For login, make a POST request to /auth/local with two fields: identifier and password. identifier can be an email or username.

import React, { useState } from 'react';
import Button from '@material-ui/core/Button';
import TextField from '@material-ui/core/TextField';
import Dialog from '@material-ui/core/Dialog';
import DialogActions from '@material-ui/core/DialogActions';
import DialogContent from '@material-ui/core/DialogContent';
import DialogContentText from '@material-ui/core/DialogContentText';
import DialogTitle from '@material-ui/core/DialogTitle';
export default function FormDialog({ open, setOpen, login }) {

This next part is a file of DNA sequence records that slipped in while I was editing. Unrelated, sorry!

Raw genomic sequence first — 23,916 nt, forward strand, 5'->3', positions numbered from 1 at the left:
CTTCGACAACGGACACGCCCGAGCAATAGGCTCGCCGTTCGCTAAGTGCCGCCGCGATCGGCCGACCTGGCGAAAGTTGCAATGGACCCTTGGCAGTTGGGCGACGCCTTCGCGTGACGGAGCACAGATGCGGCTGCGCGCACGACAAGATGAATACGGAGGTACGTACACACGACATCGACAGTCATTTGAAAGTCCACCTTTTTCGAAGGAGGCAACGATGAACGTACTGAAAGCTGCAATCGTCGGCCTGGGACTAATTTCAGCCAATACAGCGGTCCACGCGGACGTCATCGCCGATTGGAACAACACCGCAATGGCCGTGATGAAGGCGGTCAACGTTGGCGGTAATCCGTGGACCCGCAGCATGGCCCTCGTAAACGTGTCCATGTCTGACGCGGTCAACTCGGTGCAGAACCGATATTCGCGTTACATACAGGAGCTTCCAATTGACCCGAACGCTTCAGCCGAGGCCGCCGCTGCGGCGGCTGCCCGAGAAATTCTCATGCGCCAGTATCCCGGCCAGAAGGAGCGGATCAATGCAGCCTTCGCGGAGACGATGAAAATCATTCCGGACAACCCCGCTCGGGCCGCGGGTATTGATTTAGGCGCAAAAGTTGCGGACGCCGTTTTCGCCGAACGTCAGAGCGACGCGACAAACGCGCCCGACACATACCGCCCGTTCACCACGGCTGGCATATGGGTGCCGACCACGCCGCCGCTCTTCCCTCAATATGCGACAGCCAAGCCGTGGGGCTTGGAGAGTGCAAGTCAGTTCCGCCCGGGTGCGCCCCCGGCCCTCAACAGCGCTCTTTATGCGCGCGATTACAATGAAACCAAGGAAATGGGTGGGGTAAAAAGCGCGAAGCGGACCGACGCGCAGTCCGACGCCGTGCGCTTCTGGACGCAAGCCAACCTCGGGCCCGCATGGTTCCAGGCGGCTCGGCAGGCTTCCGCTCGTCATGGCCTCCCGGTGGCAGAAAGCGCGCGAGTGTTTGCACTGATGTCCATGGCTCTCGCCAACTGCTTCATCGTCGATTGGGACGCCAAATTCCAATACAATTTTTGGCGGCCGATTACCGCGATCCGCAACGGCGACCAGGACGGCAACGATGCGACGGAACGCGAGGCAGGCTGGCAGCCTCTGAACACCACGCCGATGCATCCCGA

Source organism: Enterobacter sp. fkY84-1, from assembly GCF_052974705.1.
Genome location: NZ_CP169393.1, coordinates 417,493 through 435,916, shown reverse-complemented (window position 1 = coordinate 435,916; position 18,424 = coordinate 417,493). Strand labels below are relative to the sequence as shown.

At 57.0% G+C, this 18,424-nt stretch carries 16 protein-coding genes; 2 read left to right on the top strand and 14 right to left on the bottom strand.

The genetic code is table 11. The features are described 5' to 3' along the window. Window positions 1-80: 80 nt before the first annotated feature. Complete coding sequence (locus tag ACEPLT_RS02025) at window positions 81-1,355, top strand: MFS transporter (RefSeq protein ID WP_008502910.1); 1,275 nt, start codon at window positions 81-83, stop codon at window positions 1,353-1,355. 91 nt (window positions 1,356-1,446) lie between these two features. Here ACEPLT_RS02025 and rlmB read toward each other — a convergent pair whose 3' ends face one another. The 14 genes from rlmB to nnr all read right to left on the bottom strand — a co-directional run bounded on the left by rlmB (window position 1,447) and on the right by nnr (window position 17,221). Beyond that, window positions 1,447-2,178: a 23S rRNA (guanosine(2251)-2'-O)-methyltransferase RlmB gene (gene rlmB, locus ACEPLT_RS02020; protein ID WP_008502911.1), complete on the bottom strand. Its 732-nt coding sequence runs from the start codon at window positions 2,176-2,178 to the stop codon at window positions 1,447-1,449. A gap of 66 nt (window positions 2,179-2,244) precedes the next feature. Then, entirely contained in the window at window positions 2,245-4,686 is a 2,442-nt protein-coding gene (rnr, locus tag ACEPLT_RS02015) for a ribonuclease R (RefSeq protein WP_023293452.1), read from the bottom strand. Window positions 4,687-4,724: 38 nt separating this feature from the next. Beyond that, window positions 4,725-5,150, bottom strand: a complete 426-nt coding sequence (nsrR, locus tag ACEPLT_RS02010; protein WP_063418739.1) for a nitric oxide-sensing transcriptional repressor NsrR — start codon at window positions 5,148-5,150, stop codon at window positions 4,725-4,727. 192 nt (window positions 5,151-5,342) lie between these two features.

const [pass, setPass] = useState("")
    const [email, setEmail] = useState("")
    const [user, setUser] = useState("")
    const handleSubmit = () => {
        if (!login)
            fetch("http://localhost:1337/auth/local/register", {
                method: "post",
                headers: {
                    "content-type": "application/json"
                },
                body: JSON.stringify({
                    password: pass,
                    email,
                    username: user
                })
            }).then((res) => res.json())
                .then(res => localStorage.setItem("token", res.jwt)).finally(() => setOpen(false))
        else
            fetch("http://localhost:1337/auth/local", {
                method: "post",
                headers: {
                    "content-type": "application/json"
                },
                body: JSON.stringify({